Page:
• To attract investment, both domestic and foreign.
  • To promote creation of jobs through all of the above

It’s objective:

  • The primary objective of NTP-2012 is maximizing public good by making available affordable, reliable and secure telecommunication and broadband services across the entire country.
  • It recognizes the role of such services in furthering the national development agenda while enhancing equity and inclusiveness.
  • Availability of affordable and effective communications for the citizens is at the core of the vision and goal of the National Telecom Policy – 2012.
  • NTP-2012 also recognizes the predominant role of the private sector in this field and the consequent policy imperative of ensuring continued viability of service providers in a competitive environment.
  • Pursuant to NTP-2012, these principles would guide decisions needed to strike a balance between the interests of users/ consumers, service providers and government revenue.

Current challenges to the telecom industry:

  • The tax rate after GST is now 18 percent from the previous 15 percent resulting in a load over the telecom sector which is already under financial burden.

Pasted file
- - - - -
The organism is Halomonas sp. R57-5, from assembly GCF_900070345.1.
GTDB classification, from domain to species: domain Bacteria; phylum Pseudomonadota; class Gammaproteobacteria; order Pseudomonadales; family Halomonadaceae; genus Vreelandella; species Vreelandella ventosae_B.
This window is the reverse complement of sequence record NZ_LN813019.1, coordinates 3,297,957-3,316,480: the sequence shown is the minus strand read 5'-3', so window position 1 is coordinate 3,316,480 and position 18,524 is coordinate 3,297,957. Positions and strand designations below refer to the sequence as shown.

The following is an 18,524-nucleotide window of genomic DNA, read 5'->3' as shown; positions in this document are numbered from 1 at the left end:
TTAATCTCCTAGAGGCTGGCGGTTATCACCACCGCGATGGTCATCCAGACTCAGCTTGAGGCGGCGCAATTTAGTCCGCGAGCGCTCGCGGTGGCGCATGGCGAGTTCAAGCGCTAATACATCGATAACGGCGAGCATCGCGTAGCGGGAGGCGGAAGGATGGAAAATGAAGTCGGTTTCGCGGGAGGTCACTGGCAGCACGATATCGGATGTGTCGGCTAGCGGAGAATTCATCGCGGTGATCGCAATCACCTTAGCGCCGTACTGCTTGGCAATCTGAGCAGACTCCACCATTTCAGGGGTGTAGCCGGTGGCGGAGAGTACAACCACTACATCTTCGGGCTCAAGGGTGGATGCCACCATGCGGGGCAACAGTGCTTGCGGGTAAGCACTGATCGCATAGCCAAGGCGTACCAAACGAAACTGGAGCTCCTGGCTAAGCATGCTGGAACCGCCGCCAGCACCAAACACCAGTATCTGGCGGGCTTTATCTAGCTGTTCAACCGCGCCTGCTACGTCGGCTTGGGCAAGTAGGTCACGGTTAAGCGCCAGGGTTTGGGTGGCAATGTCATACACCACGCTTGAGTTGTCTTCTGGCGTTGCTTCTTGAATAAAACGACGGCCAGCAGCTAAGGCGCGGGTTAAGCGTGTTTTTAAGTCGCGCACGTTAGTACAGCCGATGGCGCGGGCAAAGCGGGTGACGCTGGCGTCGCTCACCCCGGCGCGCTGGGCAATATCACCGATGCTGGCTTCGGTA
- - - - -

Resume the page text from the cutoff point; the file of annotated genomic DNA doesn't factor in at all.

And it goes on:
• The next issue in sight is that, the telecommunication firms currently works for area or circle wise service.
  • But generating a state-wise revenue will result a large number of IT firms and accounting systems, and will need a great increment in compliance effort, multiple audits, multiple assessment, and a chain impact of taxes on account of credit blockages in each and every state.
  • Telecom sector of the country is the second largest diesel consuming sector after railways. If petroleum products remain outside the GST bill then it will be very difficult for tower companies to set of their input liabilities

Current government initiative: